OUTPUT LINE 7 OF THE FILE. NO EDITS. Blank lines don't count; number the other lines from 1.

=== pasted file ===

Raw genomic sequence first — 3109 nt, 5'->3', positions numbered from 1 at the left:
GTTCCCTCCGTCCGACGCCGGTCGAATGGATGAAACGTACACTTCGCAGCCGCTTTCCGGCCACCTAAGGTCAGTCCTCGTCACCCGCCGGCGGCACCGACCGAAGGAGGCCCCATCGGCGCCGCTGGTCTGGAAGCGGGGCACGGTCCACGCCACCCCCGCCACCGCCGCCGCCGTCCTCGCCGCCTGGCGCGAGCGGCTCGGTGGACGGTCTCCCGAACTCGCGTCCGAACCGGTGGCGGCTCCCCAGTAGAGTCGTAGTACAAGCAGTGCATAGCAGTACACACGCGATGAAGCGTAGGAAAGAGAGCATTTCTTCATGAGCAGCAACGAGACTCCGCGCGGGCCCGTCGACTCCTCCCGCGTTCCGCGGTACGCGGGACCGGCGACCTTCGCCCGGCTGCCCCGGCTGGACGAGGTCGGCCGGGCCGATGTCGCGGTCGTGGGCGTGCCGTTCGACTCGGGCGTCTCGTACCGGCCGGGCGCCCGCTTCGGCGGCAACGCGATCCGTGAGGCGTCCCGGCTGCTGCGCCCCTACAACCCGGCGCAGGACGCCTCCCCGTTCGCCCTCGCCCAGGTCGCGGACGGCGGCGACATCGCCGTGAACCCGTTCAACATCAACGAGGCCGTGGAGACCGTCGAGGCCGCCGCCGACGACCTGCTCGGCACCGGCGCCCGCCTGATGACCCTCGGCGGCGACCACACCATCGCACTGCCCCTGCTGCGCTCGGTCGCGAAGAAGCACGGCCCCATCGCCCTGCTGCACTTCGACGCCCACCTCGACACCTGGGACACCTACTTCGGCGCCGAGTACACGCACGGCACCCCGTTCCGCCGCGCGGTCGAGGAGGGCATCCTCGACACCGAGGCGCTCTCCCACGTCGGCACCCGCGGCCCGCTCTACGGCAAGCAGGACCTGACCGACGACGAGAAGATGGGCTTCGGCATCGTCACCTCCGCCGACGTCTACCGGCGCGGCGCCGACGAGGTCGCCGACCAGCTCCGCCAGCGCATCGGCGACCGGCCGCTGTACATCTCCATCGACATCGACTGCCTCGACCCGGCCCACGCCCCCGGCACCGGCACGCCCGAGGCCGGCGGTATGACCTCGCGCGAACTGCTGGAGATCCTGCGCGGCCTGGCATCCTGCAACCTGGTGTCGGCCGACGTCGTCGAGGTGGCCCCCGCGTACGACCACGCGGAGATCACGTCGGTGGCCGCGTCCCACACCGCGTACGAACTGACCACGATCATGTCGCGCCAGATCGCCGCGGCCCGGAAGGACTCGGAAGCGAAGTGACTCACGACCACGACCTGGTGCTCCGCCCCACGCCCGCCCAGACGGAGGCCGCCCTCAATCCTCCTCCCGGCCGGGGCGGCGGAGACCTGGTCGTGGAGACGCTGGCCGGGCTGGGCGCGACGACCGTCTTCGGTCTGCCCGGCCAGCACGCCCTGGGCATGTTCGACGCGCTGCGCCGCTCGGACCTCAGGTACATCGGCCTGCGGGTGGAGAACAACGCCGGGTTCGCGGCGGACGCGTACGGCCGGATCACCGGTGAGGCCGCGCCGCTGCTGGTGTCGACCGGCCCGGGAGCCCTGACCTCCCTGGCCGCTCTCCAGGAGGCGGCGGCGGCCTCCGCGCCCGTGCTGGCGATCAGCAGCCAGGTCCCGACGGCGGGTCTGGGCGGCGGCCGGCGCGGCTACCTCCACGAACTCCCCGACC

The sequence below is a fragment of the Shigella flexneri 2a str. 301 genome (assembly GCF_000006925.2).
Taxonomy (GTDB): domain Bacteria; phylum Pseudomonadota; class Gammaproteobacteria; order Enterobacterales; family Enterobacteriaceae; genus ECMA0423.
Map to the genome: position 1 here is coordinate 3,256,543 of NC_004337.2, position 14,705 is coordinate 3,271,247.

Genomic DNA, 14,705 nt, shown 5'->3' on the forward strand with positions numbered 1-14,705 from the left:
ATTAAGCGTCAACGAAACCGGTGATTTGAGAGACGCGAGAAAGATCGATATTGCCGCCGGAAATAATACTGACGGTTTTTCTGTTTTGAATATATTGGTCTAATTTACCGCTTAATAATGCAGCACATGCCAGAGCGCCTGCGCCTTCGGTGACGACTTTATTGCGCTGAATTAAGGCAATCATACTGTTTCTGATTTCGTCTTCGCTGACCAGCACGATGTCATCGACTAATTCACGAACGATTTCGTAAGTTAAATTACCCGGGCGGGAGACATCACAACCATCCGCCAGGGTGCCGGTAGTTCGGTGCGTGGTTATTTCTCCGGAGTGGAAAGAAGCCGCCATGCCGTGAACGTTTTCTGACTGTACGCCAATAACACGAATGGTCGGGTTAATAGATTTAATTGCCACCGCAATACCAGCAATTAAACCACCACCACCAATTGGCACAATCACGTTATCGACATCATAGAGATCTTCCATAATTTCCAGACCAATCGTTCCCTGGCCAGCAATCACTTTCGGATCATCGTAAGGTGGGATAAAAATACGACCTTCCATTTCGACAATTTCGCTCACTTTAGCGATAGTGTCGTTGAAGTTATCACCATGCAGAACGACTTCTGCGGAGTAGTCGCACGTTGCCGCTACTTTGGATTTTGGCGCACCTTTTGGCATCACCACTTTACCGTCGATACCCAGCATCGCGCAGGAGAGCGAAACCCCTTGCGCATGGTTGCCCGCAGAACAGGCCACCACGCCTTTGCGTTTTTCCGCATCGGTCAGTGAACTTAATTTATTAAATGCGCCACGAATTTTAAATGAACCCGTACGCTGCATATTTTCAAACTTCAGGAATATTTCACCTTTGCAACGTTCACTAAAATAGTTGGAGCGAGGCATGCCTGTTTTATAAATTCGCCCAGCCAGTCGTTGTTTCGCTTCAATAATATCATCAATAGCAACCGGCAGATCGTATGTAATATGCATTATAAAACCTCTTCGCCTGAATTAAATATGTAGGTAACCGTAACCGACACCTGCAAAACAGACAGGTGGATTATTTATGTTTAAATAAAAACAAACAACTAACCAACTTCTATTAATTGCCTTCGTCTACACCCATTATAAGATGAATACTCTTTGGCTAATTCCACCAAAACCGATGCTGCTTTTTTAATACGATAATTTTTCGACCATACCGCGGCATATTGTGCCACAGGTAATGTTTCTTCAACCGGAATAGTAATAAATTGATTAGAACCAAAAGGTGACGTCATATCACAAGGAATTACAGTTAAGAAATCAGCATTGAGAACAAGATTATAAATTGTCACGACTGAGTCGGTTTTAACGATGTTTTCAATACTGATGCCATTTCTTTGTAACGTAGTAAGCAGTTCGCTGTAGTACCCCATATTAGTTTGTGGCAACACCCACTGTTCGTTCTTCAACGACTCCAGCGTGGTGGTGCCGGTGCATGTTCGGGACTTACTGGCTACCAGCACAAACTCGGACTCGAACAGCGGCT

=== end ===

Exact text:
ATTAAGCGTCAACGAAACCGGTGATTTGAGAGACGCGAGAAAGATCGATATTGCCGCCGGAAATAATACTGACGGTTTTTCTGTTTTGAATATATTGGTCTAATTTACCGCTTAATAATGCAGCACATGCCAGAGCGCCTGCGCCTTCGGTGACGACTTTATTGCGCTGAATTAAGGCAATCATACTGTTTCTGATTTCGTCTTCGCTGACCAGCACGATGTCATCGACTAATTCACGAACGATTTCGTAAGTTAAATTACCCGGGCGGGAGACATCACAACCATCCGCCAGGGTGCCGGTAGTTCGGTGCGTGGTTATTTCTCCGGAGTGGAAAGAAGCCGCCATGCCGTGAACGTTTTCTGACTGTACGCCAATAACACGAATGGTCGGGTTAATAGATTTAATTGCCACCGCAATACCAGCAATTAAACCACCACCACCAATTGGCACAATCACGTTATCGACATCATAGAGATCTTCCATAATTTCCAGACCAATCGTTCCCTGGCCAGCAATCACTTTCGGATCATCGTAAGGTGGGATAAAAATACGACCTTCCATTTCGACAATTTCGCTCACTTTAGCGATAGTGTCGTTGAAGTTATCACCATGCAGAACGACTTCTGCGGAGTAGTCGCACGTTGCCGCTACTTTGGATTTTGGCGCACCTTTTGGCATCACCACTTTACCGTCGATACCCAGCATCGCGCAGGAGAGCGAAACCCCTTGCGCATGGTTGCCCGCAGAACAGGCCACCACGCCTTTGCGTTTTTCCGCATCGGTCAGTGAACTTAATTTATTAAATGCGCCACGAATTTTAAATGAACCCGTACGCTGCATATTTTCAAACTTCAGGAATATTTCACCTTTGCAACGTTCACTAAAATAGTTGGAGCGAGGCATGCCTGTTTTATAAATTCGCCCAGCCAGTCGTTGTTTCGCTTCAATAATATCATCAATAGCAACCGGCAGATCGTATGTAATATGCATTATAAAACCTCTTCGCCTGAATTAAATATGTAGGTAACCGTAACCGACACCTGCAAAACAGACAGGTGGATTATTTATGTTTAAATAAAAACAAACAACTAACCAACTTCTATTAATTGCCTTCGTCTACACCCATTATAAGATGAATACTCTTTGGCTAATTCCACCAAAACCGATGCTGCTTTTTTAATACGATAATTTTTCGACCATACCGCGGCATATTGTGCCACAGGTAATGTTTCTTCAACCGGAATAGTAATAAATTGATTAGAACCAAAAGGTGACGTCATATCACAAGGAATTACAGTTAAGAAATCAGCATTGAGAACAAGATTATAAATTGTCACGACTGAGTCGGTTTTAACGATGTTTTCAATACTGATGCCATTTCTTTGTAACGTAGTAAGCAGTTCGCTGTAGTACCCCATATTAGTTTGTGGCAACACCCACTGTTCGTTCTTCAACGACTCCAGCGTGGTGGTGCCGGTGCATGTTCGGGACTTACTGGCTACCAGCACAAACTCGGACTCGAACAGCGGCT